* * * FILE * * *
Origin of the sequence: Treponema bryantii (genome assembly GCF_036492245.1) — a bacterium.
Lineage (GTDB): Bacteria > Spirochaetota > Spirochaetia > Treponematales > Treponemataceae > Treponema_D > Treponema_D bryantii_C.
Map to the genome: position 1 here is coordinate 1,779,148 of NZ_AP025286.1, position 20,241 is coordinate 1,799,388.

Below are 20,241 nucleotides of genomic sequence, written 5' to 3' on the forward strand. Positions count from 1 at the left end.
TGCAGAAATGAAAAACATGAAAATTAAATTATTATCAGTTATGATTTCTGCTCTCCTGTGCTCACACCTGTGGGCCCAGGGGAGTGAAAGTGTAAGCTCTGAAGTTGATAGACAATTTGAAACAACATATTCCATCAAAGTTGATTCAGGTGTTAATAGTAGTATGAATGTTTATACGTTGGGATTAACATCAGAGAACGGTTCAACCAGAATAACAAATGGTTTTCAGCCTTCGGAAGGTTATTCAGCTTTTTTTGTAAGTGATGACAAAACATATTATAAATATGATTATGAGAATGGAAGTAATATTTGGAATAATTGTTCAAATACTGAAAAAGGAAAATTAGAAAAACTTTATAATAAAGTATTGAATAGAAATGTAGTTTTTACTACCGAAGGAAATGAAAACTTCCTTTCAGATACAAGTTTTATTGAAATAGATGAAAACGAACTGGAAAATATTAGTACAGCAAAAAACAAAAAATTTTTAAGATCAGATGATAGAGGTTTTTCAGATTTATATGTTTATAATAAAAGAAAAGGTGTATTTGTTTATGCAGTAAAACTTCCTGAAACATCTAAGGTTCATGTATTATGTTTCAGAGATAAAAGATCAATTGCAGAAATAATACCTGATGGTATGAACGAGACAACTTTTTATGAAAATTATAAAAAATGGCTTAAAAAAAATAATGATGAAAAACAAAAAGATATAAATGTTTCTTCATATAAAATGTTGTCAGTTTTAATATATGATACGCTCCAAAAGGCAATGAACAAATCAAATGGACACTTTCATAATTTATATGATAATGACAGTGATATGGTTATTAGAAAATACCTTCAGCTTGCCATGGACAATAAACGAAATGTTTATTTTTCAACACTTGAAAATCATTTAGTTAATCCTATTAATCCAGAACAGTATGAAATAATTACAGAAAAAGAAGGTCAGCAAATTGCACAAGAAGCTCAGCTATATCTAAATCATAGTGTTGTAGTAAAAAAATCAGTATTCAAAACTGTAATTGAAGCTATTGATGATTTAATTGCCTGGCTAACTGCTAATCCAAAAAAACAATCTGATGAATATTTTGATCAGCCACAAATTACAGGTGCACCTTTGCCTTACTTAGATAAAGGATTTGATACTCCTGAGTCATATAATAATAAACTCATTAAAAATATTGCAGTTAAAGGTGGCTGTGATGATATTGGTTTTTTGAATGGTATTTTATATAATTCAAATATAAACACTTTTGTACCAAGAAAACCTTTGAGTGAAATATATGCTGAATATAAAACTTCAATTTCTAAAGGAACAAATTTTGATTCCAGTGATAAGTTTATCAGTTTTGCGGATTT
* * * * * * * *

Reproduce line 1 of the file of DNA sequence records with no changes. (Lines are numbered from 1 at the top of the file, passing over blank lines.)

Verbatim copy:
Origin of the sequence: Treponema bryantii (genome assembly GCF_036492245.1) — a bacterium.